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Would You Kill the Fat Man?: The Trolley Problem and What Your Answer Tells Us about Right and Wrong Hardcover – 17 Sep 2013

4.4 out of 5 stars 9 customer reviews

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Product details

  • Hardcover: 240 pages
  • Publisher: Princeton University Press (17 Sept. 2013)
  • Language: English
  • ISBN-10: 0691154023
  • ISBN-13: 978-0691154022
  • Product Dimensions: 1.3 x 14 x 21.6 cm
  • Average Customer Review: 4.4 out of 5 stars  See all reviews (9 customer reviews)
  • Amazon Bestsellers Rank: 85,267 in Books (See Top 100 in Books)
  • See Complete Table of Contents

Product Description

Review

One of "Choice"'s Outstanding Academic Titles for 2014


Honorable Mention for the 2015 PROSE Award in Philosophy, Association of American Publishers

One of "Choice"'s Outstanding Academic Titles for 2014


"[J]aunty, lucid and concise. . . . In "Would You Kill the Fat Man?" David Edmonds . . . a seasoned philosopher, tells the story . . . with wit and panache."--Sarah Bakewell, "New York Times Book Review"

"David Edmonds's vastly more ambitious "Would You Kill the Fat Man?" has the cartoons--and just about everything else you could want in a thoughtful popular treatment of [the trolley problem]. A marvel of economy and learning worn lightly, Mr. Edmonds's book ranges pleasurably back to Aquinas and forward into the future of robots, who will of course need an ethics just as much as people do. Perhaps best of all, Mr. Edmonds recognizes that the origins of 'trolleyology' are at least as interesting as the many philosophical writings, academic exercises and parlor games that have sprung from the original trolley paper, published in 1967 by an English philosopher named Philippa Foot."--Daniel Akst, "Wall Street Journal"

Honorable Mention for the 2015 PROSE Award in Philosophy, Association of American Publishers
One of "Choice"'s Outstanding Academic Titles for 2014

"A lucid account of a famous thought experiment in moral philosophy."--Editors' Choice, New York Times Book Review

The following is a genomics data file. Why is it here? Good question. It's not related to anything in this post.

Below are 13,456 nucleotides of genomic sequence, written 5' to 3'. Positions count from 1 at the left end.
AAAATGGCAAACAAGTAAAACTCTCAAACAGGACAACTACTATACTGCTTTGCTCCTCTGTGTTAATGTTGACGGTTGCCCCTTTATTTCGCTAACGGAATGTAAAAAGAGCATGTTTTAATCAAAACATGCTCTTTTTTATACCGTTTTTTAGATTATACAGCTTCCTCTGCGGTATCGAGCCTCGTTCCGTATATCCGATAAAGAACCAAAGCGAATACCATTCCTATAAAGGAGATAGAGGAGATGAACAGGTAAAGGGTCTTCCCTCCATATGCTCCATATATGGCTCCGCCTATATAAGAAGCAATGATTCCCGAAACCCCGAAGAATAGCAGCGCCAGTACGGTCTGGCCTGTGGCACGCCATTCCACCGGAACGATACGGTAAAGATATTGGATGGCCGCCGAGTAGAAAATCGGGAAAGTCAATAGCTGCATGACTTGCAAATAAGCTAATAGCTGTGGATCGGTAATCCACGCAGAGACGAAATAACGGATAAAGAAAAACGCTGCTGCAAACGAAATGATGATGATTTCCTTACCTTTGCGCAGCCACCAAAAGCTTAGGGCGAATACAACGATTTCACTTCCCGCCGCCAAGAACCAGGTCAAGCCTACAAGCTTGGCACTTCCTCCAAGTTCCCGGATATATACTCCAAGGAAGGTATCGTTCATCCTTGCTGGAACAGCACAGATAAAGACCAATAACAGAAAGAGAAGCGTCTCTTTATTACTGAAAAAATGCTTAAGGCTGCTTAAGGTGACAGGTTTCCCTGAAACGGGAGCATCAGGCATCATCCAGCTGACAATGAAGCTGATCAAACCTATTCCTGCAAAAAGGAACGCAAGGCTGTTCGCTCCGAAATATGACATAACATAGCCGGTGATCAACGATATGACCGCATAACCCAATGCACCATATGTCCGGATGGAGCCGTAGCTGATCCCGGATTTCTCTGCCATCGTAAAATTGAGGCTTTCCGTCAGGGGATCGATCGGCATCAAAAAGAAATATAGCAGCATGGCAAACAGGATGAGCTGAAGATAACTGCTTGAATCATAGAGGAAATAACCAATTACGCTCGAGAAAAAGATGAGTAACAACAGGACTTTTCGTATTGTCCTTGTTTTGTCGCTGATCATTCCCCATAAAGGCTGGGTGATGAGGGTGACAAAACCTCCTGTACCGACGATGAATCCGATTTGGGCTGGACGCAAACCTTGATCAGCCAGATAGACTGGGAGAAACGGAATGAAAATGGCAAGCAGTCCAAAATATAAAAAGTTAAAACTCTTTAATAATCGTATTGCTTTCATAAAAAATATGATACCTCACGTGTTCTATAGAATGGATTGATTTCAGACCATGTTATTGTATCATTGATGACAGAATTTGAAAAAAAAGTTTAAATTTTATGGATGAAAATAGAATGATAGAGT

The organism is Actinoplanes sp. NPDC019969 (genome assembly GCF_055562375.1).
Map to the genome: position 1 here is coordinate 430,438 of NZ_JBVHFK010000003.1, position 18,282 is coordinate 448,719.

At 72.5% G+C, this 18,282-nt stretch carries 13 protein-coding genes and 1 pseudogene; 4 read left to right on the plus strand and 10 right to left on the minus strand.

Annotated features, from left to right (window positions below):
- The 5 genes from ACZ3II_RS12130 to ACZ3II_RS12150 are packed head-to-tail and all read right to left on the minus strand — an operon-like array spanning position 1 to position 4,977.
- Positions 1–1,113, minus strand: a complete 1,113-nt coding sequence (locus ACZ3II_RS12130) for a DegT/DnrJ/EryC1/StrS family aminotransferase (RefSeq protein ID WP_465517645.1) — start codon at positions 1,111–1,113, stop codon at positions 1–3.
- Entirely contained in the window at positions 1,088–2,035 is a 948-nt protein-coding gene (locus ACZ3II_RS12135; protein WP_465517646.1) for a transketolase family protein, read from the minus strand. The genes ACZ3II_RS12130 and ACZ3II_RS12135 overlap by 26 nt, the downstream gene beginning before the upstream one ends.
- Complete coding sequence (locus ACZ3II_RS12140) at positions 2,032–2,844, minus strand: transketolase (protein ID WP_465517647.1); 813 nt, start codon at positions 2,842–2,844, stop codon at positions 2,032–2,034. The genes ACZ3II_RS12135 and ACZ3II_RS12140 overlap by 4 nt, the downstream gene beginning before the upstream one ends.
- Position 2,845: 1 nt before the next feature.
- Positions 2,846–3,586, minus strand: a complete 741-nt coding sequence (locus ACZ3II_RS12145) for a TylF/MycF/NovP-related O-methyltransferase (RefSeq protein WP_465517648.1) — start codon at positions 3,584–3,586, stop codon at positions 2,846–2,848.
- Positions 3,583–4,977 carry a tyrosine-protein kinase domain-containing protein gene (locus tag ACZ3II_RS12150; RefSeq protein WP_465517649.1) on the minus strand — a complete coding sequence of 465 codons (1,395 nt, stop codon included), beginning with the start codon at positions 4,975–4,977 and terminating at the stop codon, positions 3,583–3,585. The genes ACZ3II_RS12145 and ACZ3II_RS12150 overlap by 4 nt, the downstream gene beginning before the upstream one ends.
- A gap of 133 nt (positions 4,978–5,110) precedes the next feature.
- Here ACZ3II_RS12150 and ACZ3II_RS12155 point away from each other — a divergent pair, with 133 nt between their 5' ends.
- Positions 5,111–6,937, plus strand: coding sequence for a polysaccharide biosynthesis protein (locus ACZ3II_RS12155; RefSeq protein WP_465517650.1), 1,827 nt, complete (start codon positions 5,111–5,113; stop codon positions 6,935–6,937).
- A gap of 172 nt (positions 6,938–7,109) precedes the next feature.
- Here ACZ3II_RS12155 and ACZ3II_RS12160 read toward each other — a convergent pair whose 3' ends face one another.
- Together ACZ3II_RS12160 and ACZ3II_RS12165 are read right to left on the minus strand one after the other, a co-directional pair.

"[J]aunty, lucid and concise. . . . In Would You Kill the Fat Man? David Edmonds . . . a seasoned philosopher, tells the story . . . with wit and panache."--Sarah Bakewell, New York Times Book Review

"[E]legant, lucid, and frequently funny. . . . Edmonds has written an entertaining, clear-headed, and fair-minded book."--Cass R. Sunstein, New York Review of Books

"[E]legantly written . . . Edmonds's book is especially valuable for the way in which it embeds his introduction to the trolley problem in a story of the social reality that produced it."--Hallvard Lillehammer, Times Literary Supplement

"David Edmonds's vastly more ambitious Would You Kill the Fat Man? has the cartoons--and just about everything else you could want in a thoughtful popular treatment of [the trolley problem]. A marvel of economy and learning worn lightly, Mr. Edmonds's book ranges pleasurably back to Aquinas and forward into the future of robots, who will of course need an ethics just as much as people do. Perhaps best of all, Mr. Edmonds recognizes that the origins of 'trolleyology' are at least as interesting as the many philosophical writings, academic exercises and parlor games that have sprung from the original trolley paper, published in 1967 by an English philosopher named Philippa Foot."--Daniel Akst, Wall Street Journal

"An accessible, humorous examination of how people approach complex ethical dilemmas. . . . Written for general readers, the book captures the complexities underpinning difficult decisions."--Publishers Weekly

"Informative, accessible, engaging and witty, his book is a marvelous introduction to debates about right and wrong in philosophy, psychology, and neuro-science. . . . In the hands of a lucid explicator like David Edmonds, trolleyology is, at once, serious business (relevant, among others things, to preferences for drone strikes) and lots of fun."--Glenn Altschuler, Psychology Today

"This is a rare treat--a serious, thought-provoking book on ethics that is also witty, funny, and entertaining. Not to be missed. . . . David Edmonds has taken the well-known trolley car problem and breathed new life into it, examining it from different perspectives and using it to shed light on the ethical theories of Immanuel Kant, Jeremy Bentham, John Rawls, Aristotle, and others. If you think philosophy has to be ponderous and difficult, you haven't read this book. . . . What's intoxicating about this book is that every time you think you know what you think, Edmonds tosses out a new element. . . . There's lots more to enjoy and learn from this book, a real gem and one of my new favorites."--Mark Willen, TalkingEthics.com